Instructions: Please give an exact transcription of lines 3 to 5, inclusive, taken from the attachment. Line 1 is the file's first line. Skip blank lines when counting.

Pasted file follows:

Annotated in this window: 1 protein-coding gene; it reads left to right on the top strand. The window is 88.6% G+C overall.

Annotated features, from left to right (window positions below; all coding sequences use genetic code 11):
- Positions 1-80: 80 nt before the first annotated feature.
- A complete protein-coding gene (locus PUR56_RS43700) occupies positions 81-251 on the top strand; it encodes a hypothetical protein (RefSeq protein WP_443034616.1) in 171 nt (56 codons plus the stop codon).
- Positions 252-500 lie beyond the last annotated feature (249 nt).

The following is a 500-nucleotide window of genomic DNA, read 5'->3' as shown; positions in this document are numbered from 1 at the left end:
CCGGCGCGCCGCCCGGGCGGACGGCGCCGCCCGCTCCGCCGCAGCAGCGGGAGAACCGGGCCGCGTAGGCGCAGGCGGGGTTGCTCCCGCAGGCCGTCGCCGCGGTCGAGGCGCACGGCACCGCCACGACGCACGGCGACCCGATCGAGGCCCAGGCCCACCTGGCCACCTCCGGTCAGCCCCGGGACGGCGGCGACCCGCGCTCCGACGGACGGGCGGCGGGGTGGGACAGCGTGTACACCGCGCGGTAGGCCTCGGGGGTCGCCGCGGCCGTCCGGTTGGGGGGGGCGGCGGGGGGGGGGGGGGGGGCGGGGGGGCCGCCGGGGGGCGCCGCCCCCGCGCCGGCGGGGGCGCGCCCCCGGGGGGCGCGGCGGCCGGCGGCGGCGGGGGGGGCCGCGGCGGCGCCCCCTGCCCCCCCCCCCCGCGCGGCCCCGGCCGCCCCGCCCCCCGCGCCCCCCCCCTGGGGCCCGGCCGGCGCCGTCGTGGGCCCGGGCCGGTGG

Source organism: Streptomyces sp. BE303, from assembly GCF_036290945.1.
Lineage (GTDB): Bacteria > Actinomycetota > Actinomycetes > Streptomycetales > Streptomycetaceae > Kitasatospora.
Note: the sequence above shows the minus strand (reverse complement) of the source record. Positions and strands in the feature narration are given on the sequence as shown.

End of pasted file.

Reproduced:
- Positions 1-80: 80 nt before the first annotated feature.
- A complete protein-coding gene (locus PUR56_RS43700) occupies positions 81-251 on the top strand; it encodes a hypothetical protein (RefSeq protein WP_443034616.1) in 171 nt (56 codons plus the stop codon).
- Positions 252-500 lie beyond the last annotated feature (249 nt).